Big setback

Big setback

An economy that had been moving forward at a snail's pace has gone backward.

Economists continue to be optimistic about the future. But their pronouncements seem a bit hollow in the wake of news that the U.S. economy shrank by 2.9 percent on an annualized basis during the first quarter of the year.

The disappointing news means that the U.S. is halfway toward another recession — remember, a recession is defined as two consecutive quarters of negative growth — even before it fully recovered much from the last one in 2008-09.

Since then, the economy has been growing at a frustratingly glacial pace, but at least it's been growing. So last week's news from the U.S. Commerce Department came as somewhat of a shock, even though earlier growth estimates for the period had raised alarm bells.

Analysts attributed the economic setback to weather disruption caused by an extremely cold winter and weak demand abroad. Nonetheless, they continue to put a happy face on future prospects.

Sam Coffin, an economist with USB Securities, said the severe slump is "not really reflective of fundamental" and predicted that "for the second quarter, we'll see some weather rebound and a return to a more normal activity after that long winter."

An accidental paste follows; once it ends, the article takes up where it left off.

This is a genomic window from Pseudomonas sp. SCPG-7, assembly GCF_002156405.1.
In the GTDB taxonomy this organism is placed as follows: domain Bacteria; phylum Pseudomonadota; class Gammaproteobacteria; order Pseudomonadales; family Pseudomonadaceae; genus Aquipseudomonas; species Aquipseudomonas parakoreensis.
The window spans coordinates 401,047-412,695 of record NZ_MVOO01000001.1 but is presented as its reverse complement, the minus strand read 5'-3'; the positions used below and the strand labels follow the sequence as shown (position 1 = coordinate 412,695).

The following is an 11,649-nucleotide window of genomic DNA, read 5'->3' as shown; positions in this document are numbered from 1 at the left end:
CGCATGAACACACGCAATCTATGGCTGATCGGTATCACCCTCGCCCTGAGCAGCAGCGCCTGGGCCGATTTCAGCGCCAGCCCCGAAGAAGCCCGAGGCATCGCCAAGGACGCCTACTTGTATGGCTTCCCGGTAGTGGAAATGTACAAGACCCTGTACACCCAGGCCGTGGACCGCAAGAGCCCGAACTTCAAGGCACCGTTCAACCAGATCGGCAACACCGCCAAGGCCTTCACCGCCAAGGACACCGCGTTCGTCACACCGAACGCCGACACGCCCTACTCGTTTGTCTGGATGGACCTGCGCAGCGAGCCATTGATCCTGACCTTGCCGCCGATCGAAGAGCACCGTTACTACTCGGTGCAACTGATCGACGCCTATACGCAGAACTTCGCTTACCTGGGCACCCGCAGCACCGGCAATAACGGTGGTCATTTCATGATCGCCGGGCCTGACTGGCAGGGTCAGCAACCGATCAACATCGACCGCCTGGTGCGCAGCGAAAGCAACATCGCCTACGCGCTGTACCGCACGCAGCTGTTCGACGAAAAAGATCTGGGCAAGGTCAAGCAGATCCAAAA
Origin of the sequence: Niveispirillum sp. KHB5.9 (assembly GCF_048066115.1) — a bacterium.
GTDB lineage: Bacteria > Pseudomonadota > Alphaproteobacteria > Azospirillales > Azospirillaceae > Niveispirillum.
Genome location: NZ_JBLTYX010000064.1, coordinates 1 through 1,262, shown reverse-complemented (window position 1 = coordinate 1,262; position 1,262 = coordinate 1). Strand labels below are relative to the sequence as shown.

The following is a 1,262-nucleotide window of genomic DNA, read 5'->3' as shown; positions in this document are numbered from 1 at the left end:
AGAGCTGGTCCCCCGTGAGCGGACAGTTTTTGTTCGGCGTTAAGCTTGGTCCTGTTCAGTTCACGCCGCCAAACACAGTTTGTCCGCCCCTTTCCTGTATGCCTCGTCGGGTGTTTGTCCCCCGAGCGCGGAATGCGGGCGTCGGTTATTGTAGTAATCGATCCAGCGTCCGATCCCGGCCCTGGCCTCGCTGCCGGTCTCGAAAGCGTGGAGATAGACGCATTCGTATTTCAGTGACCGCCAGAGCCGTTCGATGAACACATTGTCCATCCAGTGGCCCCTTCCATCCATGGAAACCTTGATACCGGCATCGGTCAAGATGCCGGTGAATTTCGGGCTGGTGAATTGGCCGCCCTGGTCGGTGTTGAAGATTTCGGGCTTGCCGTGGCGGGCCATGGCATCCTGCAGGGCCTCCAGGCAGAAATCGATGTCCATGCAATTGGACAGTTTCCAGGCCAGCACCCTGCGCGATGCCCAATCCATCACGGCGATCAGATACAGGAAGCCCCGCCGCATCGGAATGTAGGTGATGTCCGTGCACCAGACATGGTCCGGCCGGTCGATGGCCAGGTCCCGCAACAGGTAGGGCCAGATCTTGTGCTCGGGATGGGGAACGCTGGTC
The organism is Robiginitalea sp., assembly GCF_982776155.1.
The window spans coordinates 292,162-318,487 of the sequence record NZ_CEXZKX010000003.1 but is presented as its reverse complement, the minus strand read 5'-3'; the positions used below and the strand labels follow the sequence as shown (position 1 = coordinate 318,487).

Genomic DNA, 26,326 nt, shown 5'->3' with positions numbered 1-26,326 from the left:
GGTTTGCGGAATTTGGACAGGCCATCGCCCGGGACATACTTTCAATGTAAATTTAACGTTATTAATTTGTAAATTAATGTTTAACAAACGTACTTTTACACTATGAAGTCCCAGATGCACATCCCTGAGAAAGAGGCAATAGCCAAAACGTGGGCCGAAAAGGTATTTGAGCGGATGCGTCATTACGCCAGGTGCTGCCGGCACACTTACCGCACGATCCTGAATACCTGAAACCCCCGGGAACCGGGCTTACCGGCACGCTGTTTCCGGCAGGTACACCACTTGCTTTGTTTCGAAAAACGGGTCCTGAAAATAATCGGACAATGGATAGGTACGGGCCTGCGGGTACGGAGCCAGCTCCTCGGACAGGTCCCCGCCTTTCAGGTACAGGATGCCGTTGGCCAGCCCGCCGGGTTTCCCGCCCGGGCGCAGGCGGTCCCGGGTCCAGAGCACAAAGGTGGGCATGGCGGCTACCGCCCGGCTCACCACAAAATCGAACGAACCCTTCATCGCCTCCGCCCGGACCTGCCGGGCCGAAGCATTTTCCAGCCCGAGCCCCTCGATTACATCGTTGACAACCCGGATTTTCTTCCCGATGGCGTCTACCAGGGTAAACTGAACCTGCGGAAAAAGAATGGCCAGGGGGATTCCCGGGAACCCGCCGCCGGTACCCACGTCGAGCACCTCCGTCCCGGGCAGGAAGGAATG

Economists surveyed by Bloomberg News predict the economy will expand at a 3.5 percent annualized rate during the second quarter and at an annual rate of 3.1 percent for the rest of the year. If those estimates prove to be accurate, the economy will be in recovery mode, although not nearly at the pace of the economic recoveries presided over by Presidents Ronald Reagan and Bill Clinton.

Given its own set of unique problems, the state of Illinois is especially vulnerable to an economic setback. The Illinois economy trails those of its neighboring states in terms of jobs created and additional tax revenues generated, to the point that if Wisconsin or Indiana get a cold, Illinois may catch the flue.

In that context, national economic prospects are especially worrisome. Nonetheless, experts say consumer spending, hiring and business investment are headed in the right direction. If that continues, the first quarter's negative number will represent a scare, but little more.

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